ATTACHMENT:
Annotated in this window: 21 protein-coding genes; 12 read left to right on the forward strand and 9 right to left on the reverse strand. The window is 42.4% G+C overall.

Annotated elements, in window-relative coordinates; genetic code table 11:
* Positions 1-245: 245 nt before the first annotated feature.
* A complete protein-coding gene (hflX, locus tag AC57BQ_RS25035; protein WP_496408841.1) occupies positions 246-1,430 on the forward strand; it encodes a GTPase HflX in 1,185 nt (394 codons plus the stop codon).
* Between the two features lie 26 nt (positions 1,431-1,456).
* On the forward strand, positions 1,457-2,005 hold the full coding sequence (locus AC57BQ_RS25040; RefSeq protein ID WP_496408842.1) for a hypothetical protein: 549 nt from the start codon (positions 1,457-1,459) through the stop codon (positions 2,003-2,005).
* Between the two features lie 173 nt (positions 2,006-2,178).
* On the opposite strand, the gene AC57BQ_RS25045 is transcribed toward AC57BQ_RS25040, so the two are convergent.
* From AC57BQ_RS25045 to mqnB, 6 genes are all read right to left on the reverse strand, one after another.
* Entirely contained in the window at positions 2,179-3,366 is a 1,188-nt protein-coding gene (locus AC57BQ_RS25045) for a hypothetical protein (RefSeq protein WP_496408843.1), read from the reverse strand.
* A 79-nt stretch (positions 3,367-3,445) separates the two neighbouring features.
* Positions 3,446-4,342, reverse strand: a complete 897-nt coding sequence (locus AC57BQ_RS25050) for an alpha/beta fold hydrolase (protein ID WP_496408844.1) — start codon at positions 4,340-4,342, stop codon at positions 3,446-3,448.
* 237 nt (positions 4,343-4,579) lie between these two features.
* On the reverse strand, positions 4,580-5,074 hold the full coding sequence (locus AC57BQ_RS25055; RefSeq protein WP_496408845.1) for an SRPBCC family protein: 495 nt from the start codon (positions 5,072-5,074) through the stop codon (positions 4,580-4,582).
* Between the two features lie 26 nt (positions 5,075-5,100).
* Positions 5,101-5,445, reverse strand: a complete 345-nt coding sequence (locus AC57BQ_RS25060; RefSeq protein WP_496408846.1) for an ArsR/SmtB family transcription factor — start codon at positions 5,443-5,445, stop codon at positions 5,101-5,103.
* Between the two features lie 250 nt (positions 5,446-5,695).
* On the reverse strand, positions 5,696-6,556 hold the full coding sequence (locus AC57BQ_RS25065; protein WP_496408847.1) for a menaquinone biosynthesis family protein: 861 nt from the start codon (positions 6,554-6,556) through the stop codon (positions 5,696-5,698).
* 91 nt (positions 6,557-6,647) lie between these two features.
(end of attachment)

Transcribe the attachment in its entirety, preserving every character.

Annotated in this window: 21 protein-coding genes; 12 read left to right on the forward strand and 9 right to left on the reverse strand. The window is 42.4% G+C overall.

Annotated elements, in window-relative coordinates; genetic code table 11:
* Positions 1-245: 245 nt before the first annotated feature.
* A complete protein-coding gene (hflX, locus tag AC57BQ_RS25035; protein WP_496408841.1) occupies positions 246-1,430 on the forward strand; it encodes a GTPase HflX in 1,185 nt (394 codons plus the stop codon).
* Between the two features lie 26 nt (positions 1,431-1,456).
* On the forward strand, positions 1,457-2,005 hold the full coding sequence (locus AC57BQ_RS25040; RefSeq protein ID WP_496408842.1) for a hypothetical protein: 549 nt from the start codon (positions 1,457-1,459) through the stop codon (positions 2,003-2,005).
* Between the two features lie 173 nt (positions 2,006-2,178).
* On the opposite strand, the gene AC57BQ_RS25045 is transcribed toward AC57BQ_RS25040, so the two are convergent.
* From AC57BQ_RS25045 to mqnB, 6 genes are all read right to left on the reverse strand, one after another.
* Entirely contained in the window at positions 2,179-3,366 is a 1,188-nt protein-coding gene (locus AC57BQ_RS25045) for a hypothetical protein (RefSeq protein WP_496408843.1), read from the reverse strand.
* A 79-nt stretch (positions 3,367-3,445) separates the two neighbouring features.
* Positions 3,446-4,342, reverse strand: a complete 897-nt coding sequence (locus AC57BQ_RS25050) for an alpha/beta fold hydrolase (protein ID WP_496408844.1) — start codon at positions 4,340-4,342, stop codon at positions 3,446-3,448.
* 237 nt (positions 4,343-4,579) lie between these two features.
* On the reverse strand, positions 4,580-5,074 hold the full coding sequence (locus AC57BQ_RS25055; RefSeq protein WP_496408845.1) for an SRPBCC family protein: 495 nt from the start codon (positions 5,072-5,074) through the stop codon (positions 4,580-4,582).
* Between the two features lie 26 nt (positions 5,075-5,100).
* Positions 5,101-5,445, reverse strand: a complete 345-nt coding sequence (locus AC57BQ_RS25060; RefSeq protein WP_496408846.1) for an ArsR/SmtB family transcription factor — start codon at positions 5,443-5,445, stop codon at positions 5,101-5,103.
* Between the two features lie 250 nt (positions 5,446-5,695).
* On the reverse strand, positions 5,696-6,556 hold the full coding sequence (locus AC57BQ_RS25065; protein WP_496408847.1) for a menaquinone biosynthesis family protein: 861 nt from the start codon (positions 6,554-6,556) through the stop codon (positions 5,696-5,698).
* 91 nt (positions 6,557-6,647) lie between these two features.